[Addendum] I wanted to expand on the creativity and innovation notions that form the basis for integrating Arts into STEM curricula. Here are some salient points –
1. The greatest error in the STEAM argument is that incorporating Arts is somehow a causal precursor or even a necessary catalyst to enable STEM workers to be innovative and creative.
2. The real situation, demonstrated daily and over the ages, is that STEM careers self-select bright people, people who have the appropriate cultural, character, and genetic attributes/backgrounds that enable their successful study and subsequent work habits. These same people often find an ‘extra-curricular outlet’ in the Arts that has a distinct motivation from their work in STEM. People outside of STEM often confuse correlation and causation, themselves succumbing to such arguments, and then going on to confuse others of similar backgrounds.
3. Creativity and innovation in the Arts consists primarily of the rearrangement of existing and established symbols, materials, paradigms, processes, formalisms, … that result in work products for which their appreciation and/or beauty ‘lie in the eye of the beholder’. Professionals in STEM research and development can only offer courteous smiles when someone outside the community refers to the ‘artsy-fartsy’ crowd as being the ‘creative types’ – an established aphorism of common wisdom. But they know not of what they speak.
4. Creativity and innovation in STEM R&D lies in the solution to realworld problems that previously had no solution, or quite often to problems that no one had even formulated. Research and development in these fields pushes back the frontiers of human knowledge in all domains from the quantum scale to the cosmological, and everywhere in between. And the value of their work products affects everything from how we live to how we think and talk about ourselves and our world/universe. In short, their work continually redefines humanity and its place/role in ‘the world’. And the beauty of their work lies in the eyes of its beholders only to the extent that such beholders are able to comprehend. Today that fraction of humanity is miniscule.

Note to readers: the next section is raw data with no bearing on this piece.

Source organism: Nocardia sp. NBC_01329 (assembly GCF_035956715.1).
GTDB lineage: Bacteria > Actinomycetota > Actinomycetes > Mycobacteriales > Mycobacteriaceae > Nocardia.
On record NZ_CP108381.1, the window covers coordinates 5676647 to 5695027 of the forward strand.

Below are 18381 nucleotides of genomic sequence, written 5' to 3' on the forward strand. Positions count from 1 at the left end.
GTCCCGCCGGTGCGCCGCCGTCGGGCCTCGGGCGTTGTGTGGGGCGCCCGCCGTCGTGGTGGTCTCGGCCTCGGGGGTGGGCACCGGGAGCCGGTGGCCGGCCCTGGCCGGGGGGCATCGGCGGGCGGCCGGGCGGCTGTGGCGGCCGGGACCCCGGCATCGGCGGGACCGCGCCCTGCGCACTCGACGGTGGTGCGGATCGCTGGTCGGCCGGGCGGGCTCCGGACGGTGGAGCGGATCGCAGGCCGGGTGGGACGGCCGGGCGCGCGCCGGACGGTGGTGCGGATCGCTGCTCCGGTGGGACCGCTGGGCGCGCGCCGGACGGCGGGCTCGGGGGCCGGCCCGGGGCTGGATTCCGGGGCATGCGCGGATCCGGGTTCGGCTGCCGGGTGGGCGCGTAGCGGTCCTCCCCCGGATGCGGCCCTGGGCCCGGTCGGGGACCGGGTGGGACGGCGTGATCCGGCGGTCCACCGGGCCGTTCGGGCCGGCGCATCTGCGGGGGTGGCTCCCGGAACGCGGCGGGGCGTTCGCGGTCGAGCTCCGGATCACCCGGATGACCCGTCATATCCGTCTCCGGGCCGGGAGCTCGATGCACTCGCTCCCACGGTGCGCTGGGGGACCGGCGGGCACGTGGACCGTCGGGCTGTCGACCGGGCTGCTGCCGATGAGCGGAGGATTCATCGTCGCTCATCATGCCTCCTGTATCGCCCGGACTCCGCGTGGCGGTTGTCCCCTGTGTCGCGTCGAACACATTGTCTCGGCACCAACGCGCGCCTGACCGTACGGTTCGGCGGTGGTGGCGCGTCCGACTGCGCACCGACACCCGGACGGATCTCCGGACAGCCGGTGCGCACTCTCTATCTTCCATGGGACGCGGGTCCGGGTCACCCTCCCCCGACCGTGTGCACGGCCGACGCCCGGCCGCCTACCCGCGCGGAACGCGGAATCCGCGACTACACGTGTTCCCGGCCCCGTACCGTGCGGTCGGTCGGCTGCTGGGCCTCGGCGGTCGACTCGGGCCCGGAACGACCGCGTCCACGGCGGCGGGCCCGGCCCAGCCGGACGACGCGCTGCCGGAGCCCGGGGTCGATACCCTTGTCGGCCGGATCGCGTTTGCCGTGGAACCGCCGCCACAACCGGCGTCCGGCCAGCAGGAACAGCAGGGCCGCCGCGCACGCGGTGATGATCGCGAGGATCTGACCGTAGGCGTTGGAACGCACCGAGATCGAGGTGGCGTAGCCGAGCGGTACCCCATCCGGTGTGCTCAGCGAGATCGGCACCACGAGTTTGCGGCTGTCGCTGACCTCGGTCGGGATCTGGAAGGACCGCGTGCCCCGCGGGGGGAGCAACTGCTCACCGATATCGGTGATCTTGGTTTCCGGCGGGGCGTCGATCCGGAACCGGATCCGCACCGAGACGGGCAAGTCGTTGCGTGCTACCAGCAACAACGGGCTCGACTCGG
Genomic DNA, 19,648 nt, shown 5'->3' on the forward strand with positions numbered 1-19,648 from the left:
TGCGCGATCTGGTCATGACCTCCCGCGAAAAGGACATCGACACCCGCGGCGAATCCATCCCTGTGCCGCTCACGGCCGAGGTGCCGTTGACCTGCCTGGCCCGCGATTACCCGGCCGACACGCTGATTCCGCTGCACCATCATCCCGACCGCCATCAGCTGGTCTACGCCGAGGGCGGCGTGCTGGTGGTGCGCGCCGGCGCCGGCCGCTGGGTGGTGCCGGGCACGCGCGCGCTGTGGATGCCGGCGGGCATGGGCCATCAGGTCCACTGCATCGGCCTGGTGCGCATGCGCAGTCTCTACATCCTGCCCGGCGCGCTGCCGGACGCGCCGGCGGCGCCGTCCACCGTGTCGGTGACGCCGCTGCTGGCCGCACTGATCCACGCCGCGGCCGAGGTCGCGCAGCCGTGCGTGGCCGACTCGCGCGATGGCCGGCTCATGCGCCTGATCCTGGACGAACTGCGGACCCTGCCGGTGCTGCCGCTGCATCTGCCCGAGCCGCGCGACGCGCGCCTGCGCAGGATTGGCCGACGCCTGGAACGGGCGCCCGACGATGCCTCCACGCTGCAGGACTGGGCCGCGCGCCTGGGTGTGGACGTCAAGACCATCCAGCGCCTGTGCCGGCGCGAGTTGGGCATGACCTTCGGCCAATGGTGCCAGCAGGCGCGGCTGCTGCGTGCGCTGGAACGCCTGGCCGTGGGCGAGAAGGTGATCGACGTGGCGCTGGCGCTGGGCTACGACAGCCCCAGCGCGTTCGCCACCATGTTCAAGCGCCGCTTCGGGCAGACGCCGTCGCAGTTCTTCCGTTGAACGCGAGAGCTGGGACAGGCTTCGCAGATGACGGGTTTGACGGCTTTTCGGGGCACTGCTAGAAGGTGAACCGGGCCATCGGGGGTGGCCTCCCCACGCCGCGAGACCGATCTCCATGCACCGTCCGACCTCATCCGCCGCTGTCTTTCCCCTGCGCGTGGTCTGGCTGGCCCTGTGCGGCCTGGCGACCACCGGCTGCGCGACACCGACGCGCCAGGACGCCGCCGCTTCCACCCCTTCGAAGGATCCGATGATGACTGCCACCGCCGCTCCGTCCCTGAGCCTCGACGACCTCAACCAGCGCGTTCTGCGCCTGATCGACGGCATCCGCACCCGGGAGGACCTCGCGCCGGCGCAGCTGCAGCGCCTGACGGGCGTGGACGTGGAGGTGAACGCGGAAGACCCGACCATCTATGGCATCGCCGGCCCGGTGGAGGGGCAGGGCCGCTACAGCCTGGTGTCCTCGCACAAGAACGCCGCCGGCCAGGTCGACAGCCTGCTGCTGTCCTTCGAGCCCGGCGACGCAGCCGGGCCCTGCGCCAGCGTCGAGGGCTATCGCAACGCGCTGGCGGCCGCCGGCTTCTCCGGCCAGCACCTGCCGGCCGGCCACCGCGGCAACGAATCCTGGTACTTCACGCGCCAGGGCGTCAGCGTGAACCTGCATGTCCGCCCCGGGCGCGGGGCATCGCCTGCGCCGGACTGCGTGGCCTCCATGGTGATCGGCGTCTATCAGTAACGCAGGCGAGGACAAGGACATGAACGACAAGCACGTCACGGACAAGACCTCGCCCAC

5. The natural habitat of STEM workers has always been ‘outside the box’. Although we recognize the contribution of technicians, who serve us mostly through their application of established procedures and protocols, even they have to show unusual powers of discovery and reasoning based on their ability to create and innovate. Unfortunately, today theirs are the STEM jobs most quickly overtaken by intelligent machines.
6. For millennia, art and its appreciation have been discretionary enterprises in human society. Art has bloomed in advanced societies only to the extent that it has been subsidized by government or supported by its wealthier classes. Art is an enterprise of fickle fashion. No one knows what offered as art will ‘stick’ or become classical (i.e. endure with time). Appreciated art is therefore affordable in places where wealth is acquired through an excess of productivity or concentrated through forced tribute. Un(der)appreciated art must seek sustenance through the latter. Attempting to hitch Art’s fortunes to the STEM star gives evidence of this.
Dr James Catterall, PhD - Doing Well and Doing Good by Doing Art (2009) - is one of the nation’s leading researchers of how Arts education impacts education overall, especially for our less advantaged youth. His quarter century of involvement and leadership in the field is known from the halls of Congress down to the school districts of Kentucky and Tennessee. I found it remarkable that Dr Dayton overlooked this prominent and much published professor emeritus when doing the literature research that formed the basis for her recent report (cited above).